Also, the storm taught the Weather Bureau a valuable lesson, hitherto unacknowledged: That it was the storm surge in a hurricane that was the most dangerous, not the direct effect of wind (though of course wind, and to some extent low barometric pressure, are what cause a surge, or dome of water, to accumulate and move forward with a hurricane).
Are you struck by the parallels or the differences between Katrina and Galveston?
In what happened to New Orleans, I see few parallels other than the obvious—that Galveston and New Orleans both were disasters waiting to happen, Galveston because the entire city was at sea level, New Orleans, because much of the city is below sea level. The real parallels are between Galveston and Gulfport/Biloxi. However, here I must insert a caveat: I have not been to New Orleans since Katrina, and like most everyone else I know only what I see on television and read in the newspapers. I feel I know very little, actually.
How has your work on the Galveston disaster shaped your response to Katrina--on a personal level?
Needless to say I watched coverage of the advance of the storm and its aftermath with deep interest. During the tail-end of my research for Isaac’s Storm some seven years ago I polled half a dozen of the leading hurricane experts who all agreed that one day a hurricane could again cause mass death. Number one on each expert’s list of nightmares was New Orleans. And there, on CNN and the Weather Channel, was the storm of their nightmares, seemingly headed for a direct impact in New Orleans. It was very strange. This may sound strange, but New Orleans got off relatively easy. Had Katrina maintained her Category 5 strength and struck New Orleans head on, those thousands of body bags might in fact have been necessary.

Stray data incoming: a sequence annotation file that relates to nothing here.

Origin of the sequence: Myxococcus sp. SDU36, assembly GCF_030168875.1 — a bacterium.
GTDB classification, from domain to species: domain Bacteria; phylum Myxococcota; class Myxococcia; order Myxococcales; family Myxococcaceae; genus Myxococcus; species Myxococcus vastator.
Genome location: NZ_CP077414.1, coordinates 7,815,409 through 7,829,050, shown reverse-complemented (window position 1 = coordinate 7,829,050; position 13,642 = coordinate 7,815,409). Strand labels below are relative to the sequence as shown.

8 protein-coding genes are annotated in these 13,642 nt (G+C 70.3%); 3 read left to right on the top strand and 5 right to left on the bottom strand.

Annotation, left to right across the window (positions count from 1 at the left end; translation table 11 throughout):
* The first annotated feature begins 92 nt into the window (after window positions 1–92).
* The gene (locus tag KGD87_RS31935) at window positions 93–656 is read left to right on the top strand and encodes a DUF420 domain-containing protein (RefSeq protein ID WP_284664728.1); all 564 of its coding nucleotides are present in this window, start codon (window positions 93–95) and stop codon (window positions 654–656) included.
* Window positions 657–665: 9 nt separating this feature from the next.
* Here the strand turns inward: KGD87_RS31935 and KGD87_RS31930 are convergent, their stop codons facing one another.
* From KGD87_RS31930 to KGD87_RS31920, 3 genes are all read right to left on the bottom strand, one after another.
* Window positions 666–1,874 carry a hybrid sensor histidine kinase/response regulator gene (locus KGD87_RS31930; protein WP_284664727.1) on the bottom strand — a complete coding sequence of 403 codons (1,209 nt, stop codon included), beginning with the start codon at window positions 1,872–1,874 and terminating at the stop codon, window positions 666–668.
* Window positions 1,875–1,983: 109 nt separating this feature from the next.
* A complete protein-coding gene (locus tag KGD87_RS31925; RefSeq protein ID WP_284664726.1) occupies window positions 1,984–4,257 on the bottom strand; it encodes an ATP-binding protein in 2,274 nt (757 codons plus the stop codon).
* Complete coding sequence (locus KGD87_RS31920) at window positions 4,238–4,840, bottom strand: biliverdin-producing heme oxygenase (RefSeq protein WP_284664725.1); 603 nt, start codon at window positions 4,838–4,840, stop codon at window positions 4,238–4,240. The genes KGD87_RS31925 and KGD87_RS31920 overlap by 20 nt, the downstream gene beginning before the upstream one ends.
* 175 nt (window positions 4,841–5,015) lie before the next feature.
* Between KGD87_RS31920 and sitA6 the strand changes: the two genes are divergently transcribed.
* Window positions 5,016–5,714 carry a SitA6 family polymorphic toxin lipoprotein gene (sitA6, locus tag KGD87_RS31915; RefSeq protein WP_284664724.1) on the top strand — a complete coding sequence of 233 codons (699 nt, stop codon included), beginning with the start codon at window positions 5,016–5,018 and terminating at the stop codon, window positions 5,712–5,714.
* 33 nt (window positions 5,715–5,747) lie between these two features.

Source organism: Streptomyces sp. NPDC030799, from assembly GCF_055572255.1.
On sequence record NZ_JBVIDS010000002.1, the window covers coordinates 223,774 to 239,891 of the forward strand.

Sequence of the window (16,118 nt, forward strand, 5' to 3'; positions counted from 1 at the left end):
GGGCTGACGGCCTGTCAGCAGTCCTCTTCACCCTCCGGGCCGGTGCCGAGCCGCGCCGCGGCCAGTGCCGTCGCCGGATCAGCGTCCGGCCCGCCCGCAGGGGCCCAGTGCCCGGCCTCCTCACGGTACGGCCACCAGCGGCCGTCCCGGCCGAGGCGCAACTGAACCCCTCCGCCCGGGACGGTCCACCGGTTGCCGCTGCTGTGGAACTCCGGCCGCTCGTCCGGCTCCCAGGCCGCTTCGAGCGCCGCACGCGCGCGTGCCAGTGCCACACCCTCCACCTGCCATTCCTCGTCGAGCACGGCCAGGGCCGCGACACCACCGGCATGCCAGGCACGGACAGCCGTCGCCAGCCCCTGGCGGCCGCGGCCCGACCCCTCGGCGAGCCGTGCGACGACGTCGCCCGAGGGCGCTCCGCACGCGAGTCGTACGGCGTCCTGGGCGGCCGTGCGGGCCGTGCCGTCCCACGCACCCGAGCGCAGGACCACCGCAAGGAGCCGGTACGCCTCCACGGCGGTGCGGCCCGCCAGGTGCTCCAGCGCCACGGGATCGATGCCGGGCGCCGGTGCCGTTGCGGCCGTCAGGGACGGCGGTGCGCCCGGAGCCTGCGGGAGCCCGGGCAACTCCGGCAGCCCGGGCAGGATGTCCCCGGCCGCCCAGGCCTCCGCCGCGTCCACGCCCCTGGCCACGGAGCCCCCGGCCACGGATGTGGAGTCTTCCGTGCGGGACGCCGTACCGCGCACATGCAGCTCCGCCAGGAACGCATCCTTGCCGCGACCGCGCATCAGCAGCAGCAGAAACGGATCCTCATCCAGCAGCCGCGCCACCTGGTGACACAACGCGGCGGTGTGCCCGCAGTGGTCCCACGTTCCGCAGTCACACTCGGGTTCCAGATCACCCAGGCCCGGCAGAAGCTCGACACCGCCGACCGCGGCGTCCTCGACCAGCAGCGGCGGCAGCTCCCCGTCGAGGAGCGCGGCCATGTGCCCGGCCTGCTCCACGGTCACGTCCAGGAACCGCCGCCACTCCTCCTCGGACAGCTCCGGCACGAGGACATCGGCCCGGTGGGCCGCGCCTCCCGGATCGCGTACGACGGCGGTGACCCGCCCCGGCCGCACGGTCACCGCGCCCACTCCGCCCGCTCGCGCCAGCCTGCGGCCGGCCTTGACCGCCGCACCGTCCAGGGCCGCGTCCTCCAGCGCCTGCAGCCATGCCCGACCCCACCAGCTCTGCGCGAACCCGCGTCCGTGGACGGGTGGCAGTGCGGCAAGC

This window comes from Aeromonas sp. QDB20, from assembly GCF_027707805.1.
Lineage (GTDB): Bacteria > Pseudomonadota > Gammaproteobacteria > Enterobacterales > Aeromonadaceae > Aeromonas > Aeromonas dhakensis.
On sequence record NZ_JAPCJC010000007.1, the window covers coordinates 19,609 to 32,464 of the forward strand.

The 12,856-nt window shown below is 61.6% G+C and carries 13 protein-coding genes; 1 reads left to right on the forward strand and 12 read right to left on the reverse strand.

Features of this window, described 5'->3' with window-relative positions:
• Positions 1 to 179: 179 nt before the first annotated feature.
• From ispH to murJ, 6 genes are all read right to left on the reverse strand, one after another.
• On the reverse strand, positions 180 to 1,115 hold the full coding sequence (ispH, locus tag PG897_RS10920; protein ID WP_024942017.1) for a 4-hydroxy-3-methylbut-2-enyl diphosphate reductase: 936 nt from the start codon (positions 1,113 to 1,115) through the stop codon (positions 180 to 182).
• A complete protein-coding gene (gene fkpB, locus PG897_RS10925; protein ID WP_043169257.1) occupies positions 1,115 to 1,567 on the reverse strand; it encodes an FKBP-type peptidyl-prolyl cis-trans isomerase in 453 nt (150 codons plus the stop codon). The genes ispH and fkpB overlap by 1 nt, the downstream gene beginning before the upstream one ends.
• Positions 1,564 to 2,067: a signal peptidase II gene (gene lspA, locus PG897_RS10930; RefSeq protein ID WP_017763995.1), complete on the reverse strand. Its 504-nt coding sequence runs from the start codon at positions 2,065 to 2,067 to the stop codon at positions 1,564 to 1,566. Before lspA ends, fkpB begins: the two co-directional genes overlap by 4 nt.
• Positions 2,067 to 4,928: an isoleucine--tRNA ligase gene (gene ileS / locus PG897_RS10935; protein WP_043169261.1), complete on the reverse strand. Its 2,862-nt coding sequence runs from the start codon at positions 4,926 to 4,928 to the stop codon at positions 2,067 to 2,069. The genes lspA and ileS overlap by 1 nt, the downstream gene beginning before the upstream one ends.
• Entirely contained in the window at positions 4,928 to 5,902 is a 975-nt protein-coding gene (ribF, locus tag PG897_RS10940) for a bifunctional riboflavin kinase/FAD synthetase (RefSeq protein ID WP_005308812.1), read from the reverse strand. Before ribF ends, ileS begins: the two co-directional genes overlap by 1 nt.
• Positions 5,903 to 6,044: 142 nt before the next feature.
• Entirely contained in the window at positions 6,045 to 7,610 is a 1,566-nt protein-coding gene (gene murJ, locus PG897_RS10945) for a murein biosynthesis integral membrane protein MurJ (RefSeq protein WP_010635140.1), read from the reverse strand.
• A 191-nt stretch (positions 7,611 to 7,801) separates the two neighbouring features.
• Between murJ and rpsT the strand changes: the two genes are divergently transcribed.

Do you think the media have given a balanced account of the disaster? In our phone call setting up this interview you indicated that your research on the Galveston hurricane has led you to conclude the media have been underplaying the effect of Katrina on the Gulf Port and Biloxi. Please tell us what you meant.
Clearly New Orleans is a big story. A good portion of the city was flooded after the two breaks occurred in the city’s protective levee network, and the events in the Superdome provided an easy focus for reporters and producers. But as best I can tell—and again, I know only what I read and see in press coverage—the most severe, head-on damage from Katrina was inflicted in Gulfport and Biloxi and surrounding coastal areas. From time to time the networks did provide aerial video of these areas, and the damage was appalling, with great mounds of debris massed at the point where the storm surge halted. Those images very much evoked for me Galveston and the terror so many Galvestonians faced as the storm surge advanced. Based on Galveston’s experience, I would expect that recovery teams will find quite a few more dead among these debris basins as the weeks wear on.
Some disasters are forgotten by Americans while others remain vivid. The Mississippi flood of 1927 cost between 250 to 500 deaths and was largely forgotten and so was the Flood of 1928, which cost the lives of some 2500 blacks in Florida. The Great Labor Day disaster of 1935 killed some 400 people in the Florida Keys--and was forgotten. Why has the Galveston Hurricane not been forgotten?